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Unformatted text preview: Simple File Input & Output Handout Eight Although we are looking at file I/O (Input/Output) rather late in this course, it is actually one of the most important features of any programming language. The ability of a program to communicate small or very large amounts of data to itself or another program at a known or unknown later date is of great importance. Fortran 90 has a wealth of commands for I/O and in this course we will only study a few of them. For example your matrix library module could be written so that it could write and read matrices to and from files saving you the trouble of having to type it in from the keyboard every time you run a code. We will look briefly at two types of files, formatted and unformatted files. 1 The ‘ OPEN ’ statement Before we can ‘ READ ’ from or ‘ WRITE ’ to a file the file must first be opened and a ‘ UNIT ’ number assigned to it. The general form of the ‘ OPEN ’ statement is OPEN( specification list ) the specification list is a comma separated list of ‘specifiers’ that determine how the file should be opened. The list below contains the specifiers you need to know for this course but be aware that there are many more. UNIT = unit number FILE = file name FORM = file type STATUS = file status ACTION = allowed actions The specifiers are explained below. • unit number : This must be present and is an integer. Note this ‘number’ identifies the file and must be unique so if you have more than one file open then you must specify a different unit number for each file. Avoid using 0,5 or 6 as these UNIT s are typically picked to be used by Fortran as follows. – Standard Error = 0 : Used to print error messages to the screen. – Standard In = 5 : Used to read in data from the keyboard. – Standard Out = 6 : Used to print general output to the screen. • file name : A ‘string’ that holds the name of the file which we would like to open. There are situations in Fortran where you do not need to specify a file name, however this course will not require them so a file name will always be required. • file type : A string that holds the type of file that we would like to open, ie ‘ FORMATTED ’ or ‘ UNFORMATTED ’, both of these are explained later. If this specifier is not present then the ‘ FORM ’ will default to ‘ FORMATTED ’. • file status : A string that holds the status of the file that we would like to open. Note : the default option is compiler dependent so it is recommended that you always specify one of these. We will consider three options; 1 – ‘ NEW ’ : This indicates that the file should not yet exist and if it does exist the ‘ OPEN ’ statement will fail. If it does not exist then the ‘ OPEN ’ statement will create it....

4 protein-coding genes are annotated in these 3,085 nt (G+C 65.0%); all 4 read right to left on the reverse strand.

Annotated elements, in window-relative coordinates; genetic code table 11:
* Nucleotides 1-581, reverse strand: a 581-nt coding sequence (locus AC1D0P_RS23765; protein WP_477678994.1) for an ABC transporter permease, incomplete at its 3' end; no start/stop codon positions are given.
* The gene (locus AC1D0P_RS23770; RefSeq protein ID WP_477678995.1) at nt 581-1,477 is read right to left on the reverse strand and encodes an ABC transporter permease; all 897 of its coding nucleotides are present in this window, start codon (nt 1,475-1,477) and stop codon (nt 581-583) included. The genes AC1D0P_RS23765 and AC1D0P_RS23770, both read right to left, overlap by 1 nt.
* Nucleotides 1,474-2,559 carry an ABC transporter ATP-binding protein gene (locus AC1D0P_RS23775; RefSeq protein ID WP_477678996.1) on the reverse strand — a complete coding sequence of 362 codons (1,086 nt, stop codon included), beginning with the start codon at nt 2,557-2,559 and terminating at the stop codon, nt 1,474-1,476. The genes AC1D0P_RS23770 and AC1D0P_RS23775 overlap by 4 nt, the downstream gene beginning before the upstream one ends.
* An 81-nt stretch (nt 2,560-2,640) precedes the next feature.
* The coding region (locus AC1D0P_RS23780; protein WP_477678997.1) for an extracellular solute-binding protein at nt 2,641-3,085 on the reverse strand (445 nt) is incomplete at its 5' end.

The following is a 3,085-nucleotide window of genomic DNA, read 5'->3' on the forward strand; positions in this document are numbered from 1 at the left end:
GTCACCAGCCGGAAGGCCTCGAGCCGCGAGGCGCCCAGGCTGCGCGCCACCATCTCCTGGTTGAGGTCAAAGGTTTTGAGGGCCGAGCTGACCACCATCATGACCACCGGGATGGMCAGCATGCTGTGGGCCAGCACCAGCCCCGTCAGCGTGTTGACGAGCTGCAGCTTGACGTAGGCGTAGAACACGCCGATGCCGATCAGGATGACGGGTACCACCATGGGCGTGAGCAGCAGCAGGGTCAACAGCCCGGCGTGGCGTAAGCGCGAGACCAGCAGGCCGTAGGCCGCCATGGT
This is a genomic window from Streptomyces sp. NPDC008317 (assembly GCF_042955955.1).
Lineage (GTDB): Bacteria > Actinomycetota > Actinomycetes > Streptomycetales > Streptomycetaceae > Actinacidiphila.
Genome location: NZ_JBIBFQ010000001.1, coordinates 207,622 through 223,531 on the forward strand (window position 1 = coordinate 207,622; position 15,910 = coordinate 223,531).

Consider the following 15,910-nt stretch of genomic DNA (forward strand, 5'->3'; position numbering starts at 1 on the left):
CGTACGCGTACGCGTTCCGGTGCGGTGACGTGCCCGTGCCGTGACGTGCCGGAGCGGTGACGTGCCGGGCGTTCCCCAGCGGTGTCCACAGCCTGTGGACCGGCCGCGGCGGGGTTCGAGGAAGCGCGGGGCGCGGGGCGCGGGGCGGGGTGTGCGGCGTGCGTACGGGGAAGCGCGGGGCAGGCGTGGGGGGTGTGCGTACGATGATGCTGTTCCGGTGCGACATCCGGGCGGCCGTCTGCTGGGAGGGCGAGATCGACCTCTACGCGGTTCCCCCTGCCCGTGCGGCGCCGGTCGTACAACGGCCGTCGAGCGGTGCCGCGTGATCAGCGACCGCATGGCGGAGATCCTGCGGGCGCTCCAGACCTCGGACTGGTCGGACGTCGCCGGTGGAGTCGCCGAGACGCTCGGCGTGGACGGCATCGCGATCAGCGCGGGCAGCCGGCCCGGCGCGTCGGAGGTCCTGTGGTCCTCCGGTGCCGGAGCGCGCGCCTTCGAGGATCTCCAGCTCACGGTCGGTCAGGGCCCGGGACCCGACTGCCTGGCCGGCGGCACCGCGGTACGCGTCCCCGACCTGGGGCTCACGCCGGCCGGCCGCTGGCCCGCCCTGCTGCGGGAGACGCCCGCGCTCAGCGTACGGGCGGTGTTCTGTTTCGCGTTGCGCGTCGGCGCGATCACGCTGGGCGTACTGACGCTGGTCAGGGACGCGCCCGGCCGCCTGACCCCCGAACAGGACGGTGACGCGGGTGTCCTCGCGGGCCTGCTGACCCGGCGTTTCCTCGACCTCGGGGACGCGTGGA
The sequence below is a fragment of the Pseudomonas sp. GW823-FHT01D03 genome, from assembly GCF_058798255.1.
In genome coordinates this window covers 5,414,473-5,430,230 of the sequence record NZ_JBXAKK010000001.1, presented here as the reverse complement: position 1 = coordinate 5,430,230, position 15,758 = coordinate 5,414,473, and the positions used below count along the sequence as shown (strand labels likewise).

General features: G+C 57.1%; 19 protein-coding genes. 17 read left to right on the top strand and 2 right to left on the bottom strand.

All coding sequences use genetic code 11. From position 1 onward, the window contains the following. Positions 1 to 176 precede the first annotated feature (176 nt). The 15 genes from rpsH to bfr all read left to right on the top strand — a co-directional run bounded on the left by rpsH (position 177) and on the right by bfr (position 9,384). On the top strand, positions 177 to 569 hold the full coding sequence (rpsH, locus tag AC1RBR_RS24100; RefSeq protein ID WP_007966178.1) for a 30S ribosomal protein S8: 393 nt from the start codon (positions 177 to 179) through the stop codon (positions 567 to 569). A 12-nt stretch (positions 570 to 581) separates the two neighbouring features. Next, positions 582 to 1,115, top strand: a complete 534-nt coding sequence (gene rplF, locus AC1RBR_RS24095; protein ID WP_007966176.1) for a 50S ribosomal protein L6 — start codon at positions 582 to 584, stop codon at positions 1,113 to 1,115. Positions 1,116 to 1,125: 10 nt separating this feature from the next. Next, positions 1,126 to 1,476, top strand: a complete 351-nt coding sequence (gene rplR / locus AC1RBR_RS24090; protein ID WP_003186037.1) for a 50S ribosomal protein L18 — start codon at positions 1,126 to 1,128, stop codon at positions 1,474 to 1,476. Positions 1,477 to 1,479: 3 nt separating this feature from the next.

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This note was uploaded on 02/13/2012 for the course MATH 5806 taught by Professor Brooks during the Fall '10 term at Minnesota.
- Fall '10